Labour leader Ed Miliband told protesters at a mass rally today that he was proud to stand with them as huge numbers of people demonstrated against spending cuts.
Mr Miliband told the TUC rally in London's Hyde Park that the Government was wrong to make such deep cuts in public services.
He was heckled by a small number of protesters when he said that "some cuts" were needed, but most people applauded his speech.
The Labour leader did not join a march through central London but did address the rally.
"The Tories said I shouldn't come to speak here today but I am proud to stand with you.
"People are here from all walks of life and different backgrounds, speaking for mainstream Britain"
Mr Miliband said: "Our struggle is to fight to preserve, protect and defend the best of the services we cherish because they represent the best of the country we love.
"We know what the government will say: that this is a march of the minority. They are so wrong. David Cameron: you wanted to create the big society - this is the big society.
"The big society united against what your government is doing to our country. We stand today not as the minority, but as the voice of the mainstream majority in this country.
"The midwives from Kingston here to speak up for maternity services.
"The sure start workers from Hampshire here to speak up for children's centres. The small business owners from Liverpool here to speak up for jobs. The teachers and students here to speak up for the next generation.
"Every one of us knows that today the country faces difficult times. But we know too there is a different way. We hold to some simple truths: We need jobs to cut the deficit. Unemployment is never a price worth paying. The next generation should never have their hopes sacrificed on the altar of dogmatic deficit reduction.
"There is a need for difficult choices, and some cuts. But, this government is going too far and too fast and destroying the fabric of our communities."
Mr Miliband said the hundreds of thousands of people on the march rejected the Government's "politics of division", adding: "It falls to us to be the unifiers of our country.
"That is why it is so important that this is a peaceful protest that wins public support. A protest remembered for its cause and for its purpose.
"And it falls to us to be the optimists too. We do need to cut the deficit. But we must also protect families struggling to get by. We must also protect the promise of Britain that the next generation does better than the last.
"We must also preserve the things we value in our communities: the library, the citizen's advice bureaux, the community centre. We know, from generations before us, that it is not just politicians who make change happen, it is people."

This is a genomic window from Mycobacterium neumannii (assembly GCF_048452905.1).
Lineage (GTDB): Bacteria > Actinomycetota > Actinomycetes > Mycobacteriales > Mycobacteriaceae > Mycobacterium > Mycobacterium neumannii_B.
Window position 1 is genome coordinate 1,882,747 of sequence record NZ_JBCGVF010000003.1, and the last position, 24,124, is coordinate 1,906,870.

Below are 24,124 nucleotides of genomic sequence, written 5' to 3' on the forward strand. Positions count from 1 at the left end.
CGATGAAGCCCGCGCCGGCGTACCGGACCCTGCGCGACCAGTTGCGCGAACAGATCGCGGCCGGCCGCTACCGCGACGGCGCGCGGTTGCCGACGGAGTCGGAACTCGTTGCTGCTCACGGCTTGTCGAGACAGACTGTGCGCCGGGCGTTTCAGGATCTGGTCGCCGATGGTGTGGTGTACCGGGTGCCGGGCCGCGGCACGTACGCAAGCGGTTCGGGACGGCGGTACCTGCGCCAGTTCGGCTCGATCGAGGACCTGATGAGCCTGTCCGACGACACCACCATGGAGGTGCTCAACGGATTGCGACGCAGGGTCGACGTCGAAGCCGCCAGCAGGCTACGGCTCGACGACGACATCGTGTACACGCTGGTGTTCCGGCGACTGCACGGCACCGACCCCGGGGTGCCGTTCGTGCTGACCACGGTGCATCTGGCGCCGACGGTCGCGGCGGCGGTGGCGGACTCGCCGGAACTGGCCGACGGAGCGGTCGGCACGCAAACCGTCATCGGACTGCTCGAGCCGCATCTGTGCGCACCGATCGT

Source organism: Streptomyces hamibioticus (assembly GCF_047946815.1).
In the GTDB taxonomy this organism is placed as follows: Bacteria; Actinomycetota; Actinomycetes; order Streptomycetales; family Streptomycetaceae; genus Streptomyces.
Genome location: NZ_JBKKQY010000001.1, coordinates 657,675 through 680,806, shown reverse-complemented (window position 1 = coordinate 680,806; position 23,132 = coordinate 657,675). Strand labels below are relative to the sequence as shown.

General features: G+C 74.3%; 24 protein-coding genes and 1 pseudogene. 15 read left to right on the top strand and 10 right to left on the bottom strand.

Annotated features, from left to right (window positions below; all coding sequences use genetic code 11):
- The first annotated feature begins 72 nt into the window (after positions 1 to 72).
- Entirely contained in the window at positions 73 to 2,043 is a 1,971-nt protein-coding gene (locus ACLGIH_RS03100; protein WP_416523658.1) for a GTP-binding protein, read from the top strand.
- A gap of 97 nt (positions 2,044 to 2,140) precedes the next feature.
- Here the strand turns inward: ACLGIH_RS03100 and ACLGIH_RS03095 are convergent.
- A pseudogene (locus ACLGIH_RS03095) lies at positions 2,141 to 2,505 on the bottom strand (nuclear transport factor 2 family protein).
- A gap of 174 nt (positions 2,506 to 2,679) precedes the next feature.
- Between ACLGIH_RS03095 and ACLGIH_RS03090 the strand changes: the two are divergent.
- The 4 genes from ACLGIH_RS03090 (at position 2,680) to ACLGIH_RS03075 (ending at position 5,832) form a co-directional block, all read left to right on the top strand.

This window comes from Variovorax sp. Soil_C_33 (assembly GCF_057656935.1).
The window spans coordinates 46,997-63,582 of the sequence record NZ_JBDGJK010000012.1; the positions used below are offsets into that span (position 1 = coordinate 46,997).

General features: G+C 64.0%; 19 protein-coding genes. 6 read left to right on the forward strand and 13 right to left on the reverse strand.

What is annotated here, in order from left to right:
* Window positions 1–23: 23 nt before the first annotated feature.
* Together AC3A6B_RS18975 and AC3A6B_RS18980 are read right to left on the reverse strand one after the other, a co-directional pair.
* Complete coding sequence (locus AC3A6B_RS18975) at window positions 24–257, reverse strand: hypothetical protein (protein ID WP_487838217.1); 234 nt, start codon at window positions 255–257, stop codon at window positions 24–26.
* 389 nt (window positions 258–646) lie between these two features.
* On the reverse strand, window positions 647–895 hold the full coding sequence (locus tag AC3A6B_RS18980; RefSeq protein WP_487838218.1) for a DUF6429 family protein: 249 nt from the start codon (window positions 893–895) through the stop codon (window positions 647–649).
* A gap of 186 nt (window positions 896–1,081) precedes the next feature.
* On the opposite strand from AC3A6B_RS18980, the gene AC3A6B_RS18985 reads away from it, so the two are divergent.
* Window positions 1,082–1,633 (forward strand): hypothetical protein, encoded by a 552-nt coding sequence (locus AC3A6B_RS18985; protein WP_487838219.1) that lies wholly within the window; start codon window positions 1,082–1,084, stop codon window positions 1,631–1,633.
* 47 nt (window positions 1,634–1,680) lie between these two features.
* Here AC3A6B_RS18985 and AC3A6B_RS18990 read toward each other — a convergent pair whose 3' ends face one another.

Len McCluskey, general secretary of Unite, told the protesters they were bearing witness to services closing, old people going without care, libraries, swimming pools and parks going to "ruin" and young people heading for a life on the dole.
"But you represent a spirit of resistance in every workplace and community that says we are not going to have our way of life killed so that the rich and greedy can live as they please."
Mr McCluskey said that every time Deputy Prime Minister Nick Clegg stepped out of doors it cost police £2 million to protect him, adding: "We cannot afford that any more - if you were to go on a national tour we'd be bankrupt."
The unite leader attacked the Government's "assault" on the NHS, warning ministers that privatising the health service would spark the same protests as those against the poll tax when Margaret Thatcher was Prime Minister.
He also urged Labour MPs to hold the Government to account rather than simply waiting for the next general election.
Brendan Barber, general secretary of the TUC, told the rally that today was just the beginning of the campaign.
"We will fight the Government's brutal cuts in our workplaces and our communities.
"Today we are speaking for the people of Britain, and David Cameron, if you want to meet the Big Society - we're here in Hyde Park. It's time you started listening."
Michael Leahy, general secretary of Community Union and TUC president, said: "Today is a great day of unity and solidarity. People have come from all over the UK with one simple message for Osborne, Clegg and Cameron: There is an alternative.
"Today has also brought back many painful memories for me - it reminds me of the eighties. The Tories have resurrected TINA - there is no alternative.
"But I fear it's not just TINA that is back from the 80s. It's the same old Tories - who still think unemployment is a price worth paying. That price was 18 years of misery and hardship wreaked on working people."
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